Adventures in Holistic Adult and Child Psychiatry Follow @JudyTsafrirMD
"One only sees what one looks for, one only looks for what one knows." - Goethe
"I did then what I knew how to do. Now that I know better, I do better." - Maya Angelou
Koyaanisqatsi: Life Out of Balance
It is the title of a cult movie directed by Godfrey Reggio from the early 80’s, that made a big impression on me when I was still young. It’s a film without words using time lapse photography, which juxtaposes images of the Southwest desert and New York City, set to an evocative and haunting soundtrack by Phillip Glass. The theme of the movie is humanity’s increasing disconnection from the natural world.
The word Koyaanisqatsi springs to my mind frequently these days when I think about the frightening impact of global warming on the planet, the oil spill in the Gulf of Mexico in 2010, the nuclear meltdown in Fukushima in 2011, and most recently when I heard about the proliferation of the Burmese python from Southeast Asia in the Florida Everglades, which is decimating the mammalian population.
I first heard about the python invasion on NPR’s On Point. I was fascinated and horrified by this ecological nightmare. Giant Burmese pythons, an invasive species, set loose by owners in the Florida Everglades when they grew too large to be safely kept as house pets, in addition to those that were accidentally released into the wild during hurricanes, have multiplied like wildfire. Many mammals and birds are totally disappearing; Raccoon populations down 99 percent. Opossum, 98 percent. Deer, 94 percent, Bobcat 87%, fox and alligator, all devoured by the Burmese python, which cannot be suppressed, let alone eradicated. Giant snakes such as these can survive eating only once a year.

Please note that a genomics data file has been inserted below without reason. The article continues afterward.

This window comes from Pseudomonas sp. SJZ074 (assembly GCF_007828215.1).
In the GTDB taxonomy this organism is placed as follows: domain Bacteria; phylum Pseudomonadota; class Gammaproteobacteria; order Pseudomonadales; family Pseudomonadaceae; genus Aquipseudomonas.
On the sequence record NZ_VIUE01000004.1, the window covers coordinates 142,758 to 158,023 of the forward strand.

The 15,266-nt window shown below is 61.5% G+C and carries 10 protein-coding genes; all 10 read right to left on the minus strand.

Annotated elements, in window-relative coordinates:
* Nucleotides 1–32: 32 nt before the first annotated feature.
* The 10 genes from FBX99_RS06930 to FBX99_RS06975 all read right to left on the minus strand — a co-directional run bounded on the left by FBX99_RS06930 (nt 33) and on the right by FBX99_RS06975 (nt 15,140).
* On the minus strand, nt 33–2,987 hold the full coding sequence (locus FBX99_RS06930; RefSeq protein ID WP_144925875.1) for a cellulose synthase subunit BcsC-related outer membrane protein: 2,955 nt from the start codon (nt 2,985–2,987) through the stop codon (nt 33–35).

Based on fossil evidence, it has been 15-16 million years since there were giant snakes native to the Florida Everglades, which were large enough to eat a small mammal. Now within 20 years, due to human impact on the environment, these snakes which can grown up to 17 feet and weigh up to 150 pounds, number in the hundreds of thousands. They have become the apex predator, able to eat even an alligator. There is real concern that they will spread north to significant portions of the South, which also has a suitable habitat for them. Scientists have been shocked to discover that they are good swimmers, able to tolerate salt water and are threatening the Florida Keys.
We are so clueless about the destructive impact that our thoughtless actions have upon the environment. It’s Koyaanisqatsi. I am actually surprised that I do not hear more about these worrisome events from my patients. I believe this is because these phenomena are so overwhelming and so anxiety provoking, that they are held at arms length, and the focus is on more manageable topics like conflicts around love, work and diet.
The brilliant quantum physicist, David Bohm (1917-1992), wrote about the insensitivity to “incoherence”, which is I think another word for Koyaanisqatsi, that is fostered in us in order to stabilize society. He wrote in 1989:
“I think our whole society tries to stabilize itself by starting out to destroy sensitivity to incoherence starting with very young children. If people could see the vast incoherence that is going on in society they would be disturbed and they would feel the need to do something. If you’re not sensitive to it you don’t feel disturned and you don’t feel you need to do anything.
I remember an instance, a daughter was telling her mother, “this school is terrible, the teacher is terrible, very inconsistent, doing all sorts of crazy things,” and so on. Finally the mother was saying, “You’d better stop this–in this house the teacher is always right.” Now she understood that the teacher was wrong obviously, but the message was, it was no use. Even the message may have been right in some sense, but still it illustrates that the predicament is that in order to avoid this sort of trouble, starting with very young children, we are trained to become insensitive to incoherence. If there is incoherence in our own behavior, we thereby also become insensitive to it.”
Here is a video of an fight between a Giant Burmese Python and an alligator in the Florida Everglades, made only possible by Koyaanisqatsi: